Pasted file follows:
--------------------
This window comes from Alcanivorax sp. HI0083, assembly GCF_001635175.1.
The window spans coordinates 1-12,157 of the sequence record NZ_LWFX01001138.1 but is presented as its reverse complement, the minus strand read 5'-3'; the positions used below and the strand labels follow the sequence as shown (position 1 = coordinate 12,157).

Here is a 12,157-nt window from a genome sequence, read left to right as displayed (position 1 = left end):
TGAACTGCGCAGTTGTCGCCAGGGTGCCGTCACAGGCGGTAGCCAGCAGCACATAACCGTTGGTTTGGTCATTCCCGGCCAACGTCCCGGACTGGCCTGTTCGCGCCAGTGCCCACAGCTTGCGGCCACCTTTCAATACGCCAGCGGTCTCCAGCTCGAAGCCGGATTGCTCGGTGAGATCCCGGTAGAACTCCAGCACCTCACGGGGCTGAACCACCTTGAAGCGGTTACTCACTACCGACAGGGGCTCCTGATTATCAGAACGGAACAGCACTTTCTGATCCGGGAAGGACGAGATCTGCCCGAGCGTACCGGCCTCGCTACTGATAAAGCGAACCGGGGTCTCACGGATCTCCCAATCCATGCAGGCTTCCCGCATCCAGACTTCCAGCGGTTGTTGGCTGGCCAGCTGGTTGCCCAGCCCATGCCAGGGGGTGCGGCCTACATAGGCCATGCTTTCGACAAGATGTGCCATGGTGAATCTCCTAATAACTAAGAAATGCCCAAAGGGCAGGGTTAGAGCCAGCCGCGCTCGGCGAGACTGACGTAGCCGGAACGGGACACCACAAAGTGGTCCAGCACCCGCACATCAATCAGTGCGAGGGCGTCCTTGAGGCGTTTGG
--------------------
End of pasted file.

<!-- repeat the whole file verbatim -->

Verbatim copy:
This window comes from Alcanivorax sp. HI0083, assembly GCF_001635175.1.
The window spans coordinates 1-12,157 of the sequence record NZ_LWFX01001138.1 but is presented as its reverse complement, the minus strand read 5'-3'; the positions used below and the strand labels follow the sequence as shown (position 1 = coordinate 12,157).

Here is a 12,157-nt window from a genome sequence, read left to right as displayed (position 1 = left end):
TGAACTGCGCAGTTGTCGCCAGGGTGCCGTCACAGGCGGTAGCCAGCAGCACATAACCGTTGGTTTGGTCATTCCCGGCCAACGTCCCGGACTGGCCTGTTCGCGCCAGTGCCCACAGCTTGCGGCCACCTTTCAATACGCCAGCGGTCTCCAGCTCGAAGCCGGATTGCTCGGTGAGATCCCGGTAGAACTCCAGCACCTCACGGGGCTGAACCACCTTGAAGCGGTTACTCACTACCGACAGGGGCTCCTGATTATCAGAACGGAACAGCACTTTCTGATCCGGGAAGGACGAGATCTGCCCGAGCGTACCGGCCTCGCTACTGATAAAGCGAACCGGGGTCTCACGGATCTCCCAATCCATGCAGGCTTCCCGCATCCAGACTTCCAGCGGTTGTTGGCTGGCCAGCTGGTTGCCCAGCCCATGCCAGGGGGTGCGGCCTACATAGGCCATGCTTTCGACAAGATGTGCCATGGTGAATCTCCTAATAACTAAGAAATGCCCAAAGGGCAGGGTTAGAGCCAGCCGCGCTCGGCGAGACTGACGTAGCCGGAACGGGACACCACAAAGTGGTCCAGCACCCGCACATCAATCAGTGCGAGGGCGTCCTTGAGGCGTTTGG